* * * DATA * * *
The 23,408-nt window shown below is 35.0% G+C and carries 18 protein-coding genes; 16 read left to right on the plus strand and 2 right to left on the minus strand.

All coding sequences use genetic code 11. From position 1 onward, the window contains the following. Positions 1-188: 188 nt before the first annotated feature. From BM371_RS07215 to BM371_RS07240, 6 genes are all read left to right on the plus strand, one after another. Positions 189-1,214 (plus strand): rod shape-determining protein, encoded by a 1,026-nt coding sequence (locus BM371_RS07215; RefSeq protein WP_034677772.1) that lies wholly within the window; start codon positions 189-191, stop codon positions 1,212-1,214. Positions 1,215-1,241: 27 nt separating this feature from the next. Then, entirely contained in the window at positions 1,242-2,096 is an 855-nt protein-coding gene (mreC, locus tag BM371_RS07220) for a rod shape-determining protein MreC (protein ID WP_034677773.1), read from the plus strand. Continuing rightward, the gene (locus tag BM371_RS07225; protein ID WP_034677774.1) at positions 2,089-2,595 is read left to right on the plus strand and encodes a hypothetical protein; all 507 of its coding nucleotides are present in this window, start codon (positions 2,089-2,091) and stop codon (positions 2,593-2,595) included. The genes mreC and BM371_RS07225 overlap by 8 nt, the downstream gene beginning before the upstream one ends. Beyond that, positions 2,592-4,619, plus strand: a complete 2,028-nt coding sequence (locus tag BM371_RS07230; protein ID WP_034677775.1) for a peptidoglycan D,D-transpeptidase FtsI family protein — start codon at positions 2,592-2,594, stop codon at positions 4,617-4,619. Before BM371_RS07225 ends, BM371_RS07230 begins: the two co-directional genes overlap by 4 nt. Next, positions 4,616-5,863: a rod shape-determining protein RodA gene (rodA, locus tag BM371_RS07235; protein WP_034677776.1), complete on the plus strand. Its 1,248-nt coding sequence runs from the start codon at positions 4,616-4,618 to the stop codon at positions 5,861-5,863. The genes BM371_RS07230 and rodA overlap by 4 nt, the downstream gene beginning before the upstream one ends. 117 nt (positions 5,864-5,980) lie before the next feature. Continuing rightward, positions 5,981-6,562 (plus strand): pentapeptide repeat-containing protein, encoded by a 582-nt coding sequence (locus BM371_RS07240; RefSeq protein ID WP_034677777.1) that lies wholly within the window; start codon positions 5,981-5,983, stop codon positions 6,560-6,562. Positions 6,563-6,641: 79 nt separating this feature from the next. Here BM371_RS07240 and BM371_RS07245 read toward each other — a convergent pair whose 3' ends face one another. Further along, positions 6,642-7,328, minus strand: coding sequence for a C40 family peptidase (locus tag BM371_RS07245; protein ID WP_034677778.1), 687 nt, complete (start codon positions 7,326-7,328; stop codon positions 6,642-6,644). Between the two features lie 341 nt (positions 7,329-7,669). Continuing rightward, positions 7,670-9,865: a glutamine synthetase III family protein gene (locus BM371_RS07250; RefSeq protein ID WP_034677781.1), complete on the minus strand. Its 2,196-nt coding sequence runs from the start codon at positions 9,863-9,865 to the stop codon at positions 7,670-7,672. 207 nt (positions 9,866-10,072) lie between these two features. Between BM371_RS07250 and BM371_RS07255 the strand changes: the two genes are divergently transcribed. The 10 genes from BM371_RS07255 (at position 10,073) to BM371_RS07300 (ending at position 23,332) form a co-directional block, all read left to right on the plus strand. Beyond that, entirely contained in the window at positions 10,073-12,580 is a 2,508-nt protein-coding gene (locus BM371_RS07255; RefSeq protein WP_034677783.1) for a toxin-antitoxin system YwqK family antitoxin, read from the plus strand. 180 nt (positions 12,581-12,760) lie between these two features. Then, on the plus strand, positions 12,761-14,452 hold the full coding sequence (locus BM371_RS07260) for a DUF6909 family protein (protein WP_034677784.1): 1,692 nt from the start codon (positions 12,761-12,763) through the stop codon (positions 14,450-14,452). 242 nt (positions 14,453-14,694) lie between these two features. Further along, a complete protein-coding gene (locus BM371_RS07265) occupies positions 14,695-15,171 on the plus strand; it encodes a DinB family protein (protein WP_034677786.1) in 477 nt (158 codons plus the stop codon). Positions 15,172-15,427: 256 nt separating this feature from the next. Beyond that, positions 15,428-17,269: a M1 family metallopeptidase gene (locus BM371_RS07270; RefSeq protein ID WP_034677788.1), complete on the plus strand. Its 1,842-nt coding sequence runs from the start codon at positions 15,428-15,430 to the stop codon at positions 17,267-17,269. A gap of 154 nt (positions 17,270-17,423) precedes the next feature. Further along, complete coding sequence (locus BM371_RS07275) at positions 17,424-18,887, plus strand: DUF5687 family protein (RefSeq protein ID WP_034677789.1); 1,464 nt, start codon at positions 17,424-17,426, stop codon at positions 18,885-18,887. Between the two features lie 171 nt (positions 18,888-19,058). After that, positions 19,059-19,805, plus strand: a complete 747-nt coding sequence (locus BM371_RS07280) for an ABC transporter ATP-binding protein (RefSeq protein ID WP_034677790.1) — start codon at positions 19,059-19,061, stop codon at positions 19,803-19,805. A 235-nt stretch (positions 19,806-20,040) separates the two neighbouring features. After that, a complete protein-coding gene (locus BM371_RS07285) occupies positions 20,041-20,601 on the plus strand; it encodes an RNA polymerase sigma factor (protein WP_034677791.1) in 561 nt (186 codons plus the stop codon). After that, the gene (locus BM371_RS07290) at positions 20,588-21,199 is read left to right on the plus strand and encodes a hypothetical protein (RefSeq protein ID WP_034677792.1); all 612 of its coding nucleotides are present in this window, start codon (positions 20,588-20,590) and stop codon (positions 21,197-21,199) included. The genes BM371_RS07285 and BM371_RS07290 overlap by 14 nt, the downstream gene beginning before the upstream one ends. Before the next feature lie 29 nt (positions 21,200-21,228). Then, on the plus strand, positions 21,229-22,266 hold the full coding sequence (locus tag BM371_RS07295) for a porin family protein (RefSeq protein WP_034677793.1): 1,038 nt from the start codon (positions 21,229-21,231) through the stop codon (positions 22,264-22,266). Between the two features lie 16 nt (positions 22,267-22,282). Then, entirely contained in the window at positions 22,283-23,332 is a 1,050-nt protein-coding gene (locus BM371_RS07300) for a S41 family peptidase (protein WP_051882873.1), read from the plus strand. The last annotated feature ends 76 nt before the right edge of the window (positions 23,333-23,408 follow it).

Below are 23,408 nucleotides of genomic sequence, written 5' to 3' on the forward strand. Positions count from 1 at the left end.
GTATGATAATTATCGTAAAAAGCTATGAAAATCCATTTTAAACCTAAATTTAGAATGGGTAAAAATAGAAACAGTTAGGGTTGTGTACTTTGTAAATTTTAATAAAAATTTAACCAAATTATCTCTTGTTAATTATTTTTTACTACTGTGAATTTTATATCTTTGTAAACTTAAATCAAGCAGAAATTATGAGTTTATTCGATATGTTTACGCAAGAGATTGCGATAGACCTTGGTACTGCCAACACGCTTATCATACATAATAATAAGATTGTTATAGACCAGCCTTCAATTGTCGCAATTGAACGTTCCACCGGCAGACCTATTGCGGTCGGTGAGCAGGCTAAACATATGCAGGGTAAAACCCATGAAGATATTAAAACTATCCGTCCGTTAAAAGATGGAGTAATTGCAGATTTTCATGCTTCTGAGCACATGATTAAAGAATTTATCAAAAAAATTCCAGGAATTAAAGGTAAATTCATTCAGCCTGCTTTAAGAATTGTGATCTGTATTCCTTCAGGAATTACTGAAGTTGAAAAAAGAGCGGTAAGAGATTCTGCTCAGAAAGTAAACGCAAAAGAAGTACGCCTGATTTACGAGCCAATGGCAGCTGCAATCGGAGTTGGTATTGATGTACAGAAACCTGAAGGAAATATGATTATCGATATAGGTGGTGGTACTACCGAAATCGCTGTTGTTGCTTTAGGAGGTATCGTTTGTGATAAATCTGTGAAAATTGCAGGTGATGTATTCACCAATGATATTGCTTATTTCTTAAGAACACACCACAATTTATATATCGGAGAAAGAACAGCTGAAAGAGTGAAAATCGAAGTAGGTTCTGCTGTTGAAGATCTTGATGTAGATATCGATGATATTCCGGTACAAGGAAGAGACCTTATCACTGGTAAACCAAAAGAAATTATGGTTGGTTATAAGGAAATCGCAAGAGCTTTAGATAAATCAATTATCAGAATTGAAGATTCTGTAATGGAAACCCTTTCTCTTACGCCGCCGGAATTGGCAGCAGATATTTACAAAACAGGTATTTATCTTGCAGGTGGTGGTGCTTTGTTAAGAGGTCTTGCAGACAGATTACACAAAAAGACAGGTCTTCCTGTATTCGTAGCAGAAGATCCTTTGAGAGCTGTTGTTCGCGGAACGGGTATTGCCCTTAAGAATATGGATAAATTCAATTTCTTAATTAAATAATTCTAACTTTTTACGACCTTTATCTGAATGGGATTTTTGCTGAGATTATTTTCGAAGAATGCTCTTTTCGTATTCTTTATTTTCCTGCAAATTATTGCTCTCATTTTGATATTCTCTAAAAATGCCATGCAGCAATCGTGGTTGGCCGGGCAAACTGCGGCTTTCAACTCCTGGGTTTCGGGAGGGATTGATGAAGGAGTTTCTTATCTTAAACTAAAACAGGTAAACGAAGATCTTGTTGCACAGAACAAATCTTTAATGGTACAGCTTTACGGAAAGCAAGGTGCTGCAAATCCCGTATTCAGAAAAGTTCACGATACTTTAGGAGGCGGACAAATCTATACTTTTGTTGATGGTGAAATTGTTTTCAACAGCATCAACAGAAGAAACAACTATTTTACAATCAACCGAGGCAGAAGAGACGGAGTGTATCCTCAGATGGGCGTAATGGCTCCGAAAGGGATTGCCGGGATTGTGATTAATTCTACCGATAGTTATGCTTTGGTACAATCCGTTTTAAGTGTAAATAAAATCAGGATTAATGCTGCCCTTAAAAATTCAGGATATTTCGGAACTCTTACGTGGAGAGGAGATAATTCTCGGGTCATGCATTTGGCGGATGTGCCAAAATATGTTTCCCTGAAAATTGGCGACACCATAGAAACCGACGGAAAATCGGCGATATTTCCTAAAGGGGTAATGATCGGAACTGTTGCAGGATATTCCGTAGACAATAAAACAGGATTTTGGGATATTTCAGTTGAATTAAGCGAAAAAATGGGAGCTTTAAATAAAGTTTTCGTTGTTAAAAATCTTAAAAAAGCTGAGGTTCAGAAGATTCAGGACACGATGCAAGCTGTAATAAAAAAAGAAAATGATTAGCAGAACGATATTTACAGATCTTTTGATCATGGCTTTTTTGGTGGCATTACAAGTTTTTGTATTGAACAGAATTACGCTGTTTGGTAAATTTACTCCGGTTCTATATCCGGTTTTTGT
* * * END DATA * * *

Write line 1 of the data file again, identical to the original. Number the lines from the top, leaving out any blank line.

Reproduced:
The 23,408-nt window shown below is 35.0% G+C and carries 18 protein-coding genes; 16 read left to right on the plus strand and 2 right to left on the minus strand.